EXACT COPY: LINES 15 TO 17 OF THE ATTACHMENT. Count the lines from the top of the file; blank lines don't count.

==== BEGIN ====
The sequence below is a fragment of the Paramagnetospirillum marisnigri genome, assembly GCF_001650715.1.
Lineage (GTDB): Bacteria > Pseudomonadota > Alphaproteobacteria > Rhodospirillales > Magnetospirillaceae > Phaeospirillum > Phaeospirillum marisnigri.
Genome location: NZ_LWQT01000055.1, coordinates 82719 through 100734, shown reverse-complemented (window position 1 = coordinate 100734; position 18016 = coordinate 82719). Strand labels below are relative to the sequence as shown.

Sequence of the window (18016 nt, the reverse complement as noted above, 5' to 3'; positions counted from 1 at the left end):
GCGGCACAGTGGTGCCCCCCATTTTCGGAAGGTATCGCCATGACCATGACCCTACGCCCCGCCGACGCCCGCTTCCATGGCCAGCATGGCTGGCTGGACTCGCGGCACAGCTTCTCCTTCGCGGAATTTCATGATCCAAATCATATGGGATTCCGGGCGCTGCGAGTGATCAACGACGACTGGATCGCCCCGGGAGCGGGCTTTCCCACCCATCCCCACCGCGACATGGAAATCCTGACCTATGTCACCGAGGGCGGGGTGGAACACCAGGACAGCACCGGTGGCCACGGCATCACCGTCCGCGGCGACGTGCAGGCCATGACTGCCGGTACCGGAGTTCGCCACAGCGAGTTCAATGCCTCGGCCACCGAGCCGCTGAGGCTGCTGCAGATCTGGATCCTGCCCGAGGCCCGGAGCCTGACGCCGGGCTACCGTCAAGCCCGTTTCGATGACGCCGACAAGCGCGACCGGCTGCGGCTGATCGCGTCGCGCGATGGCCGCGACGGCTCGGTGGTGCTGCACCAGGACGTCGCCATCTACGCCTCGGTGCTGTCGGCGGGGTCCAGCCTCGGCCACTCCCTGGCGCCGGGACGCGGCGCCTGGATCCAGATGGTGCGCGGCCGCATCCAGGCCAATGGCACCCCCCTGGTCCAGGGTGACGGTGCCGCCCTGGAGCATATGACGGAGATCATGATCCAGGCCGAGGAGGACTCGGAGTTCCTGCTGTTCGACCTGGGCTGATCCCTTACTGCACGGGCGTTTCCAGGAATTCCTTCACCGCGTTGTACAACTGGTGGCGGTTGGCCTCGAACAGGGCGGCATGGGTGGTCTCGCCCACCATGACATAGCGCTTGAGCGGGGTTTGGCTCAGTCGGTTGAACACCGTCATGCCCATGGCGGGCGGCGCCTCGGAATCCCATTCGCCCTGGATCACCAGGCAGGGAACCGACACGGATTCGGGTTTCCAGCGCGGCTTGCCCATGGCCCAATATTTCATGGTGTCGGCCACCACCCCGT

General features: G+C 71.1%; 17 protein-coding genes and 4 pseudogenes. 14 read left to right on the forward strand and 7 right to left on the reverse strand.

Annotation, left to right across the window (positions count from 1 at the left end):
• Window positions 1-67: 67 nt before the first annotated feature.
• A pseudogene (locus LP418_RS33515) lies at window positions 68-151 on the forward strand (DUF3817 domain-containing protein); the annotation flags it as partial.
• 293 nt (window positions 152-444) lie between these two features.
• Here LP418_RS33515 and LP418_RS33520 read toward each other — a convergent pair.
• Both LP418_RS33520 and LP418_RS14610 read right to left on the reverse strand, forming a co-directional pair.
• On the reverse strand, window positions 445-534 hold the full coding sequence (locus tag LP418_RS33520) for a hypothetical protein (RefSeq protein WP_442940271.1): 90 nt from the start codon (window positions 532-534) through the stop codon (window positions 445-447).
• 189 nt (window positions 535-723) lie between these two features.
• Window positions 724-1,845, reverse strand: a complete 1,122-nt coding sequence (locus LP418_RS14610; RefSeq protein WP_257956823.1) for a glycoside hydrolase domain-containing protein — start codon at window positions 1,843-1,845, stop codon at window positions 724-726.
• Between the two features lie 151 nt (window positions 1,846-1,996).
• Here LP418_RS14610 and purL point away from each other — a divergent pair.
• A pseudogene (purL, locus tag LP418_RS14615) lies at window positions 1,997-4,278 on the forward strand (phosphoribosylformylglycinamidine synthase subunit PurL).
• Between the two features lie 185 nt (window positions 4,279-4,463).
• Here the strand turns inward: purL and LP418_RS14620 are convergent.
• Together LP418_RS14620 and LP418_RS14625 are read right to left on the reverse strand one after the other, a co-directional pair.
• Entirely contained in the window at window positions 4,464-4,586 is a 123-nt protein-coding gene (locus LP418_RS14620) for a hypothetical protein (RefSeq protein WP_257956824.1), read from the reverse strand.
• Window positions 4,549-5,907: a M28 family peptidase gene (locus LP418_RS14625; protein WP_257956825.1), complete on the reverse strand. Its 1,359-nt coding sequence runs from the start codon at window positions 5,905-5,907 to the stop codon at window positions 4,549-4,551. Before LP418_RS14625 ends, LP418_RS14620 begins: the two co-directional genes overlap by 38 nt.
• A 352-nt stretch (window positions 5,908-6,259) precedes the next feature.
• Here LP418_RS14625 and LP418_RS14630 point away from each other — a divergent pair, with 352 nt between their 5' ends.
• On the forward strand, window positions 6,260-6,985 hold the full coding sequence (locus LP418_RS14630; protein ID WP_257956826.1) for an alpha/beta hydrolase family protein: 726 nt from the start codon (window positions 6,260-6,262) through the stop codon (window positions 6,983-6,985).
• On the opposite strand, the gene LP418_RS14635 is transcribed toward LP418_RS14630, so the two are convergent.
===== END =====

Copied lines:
• Window positions 724-1,845, reverse strand: a complete 1,122-nt coding sequence (locus LP418_RS14610; RefSeq protein WP_257956823.1) for a glycoside hydrolase domain-containing protein — start codon at window positions 1,843-1,845, stop codon at window positions 724-726.
• Between the two features lie 151 nt (window positions 1,846-1,996).
• Here LP418_RS14610 and purL point away from each other — a divergent pair.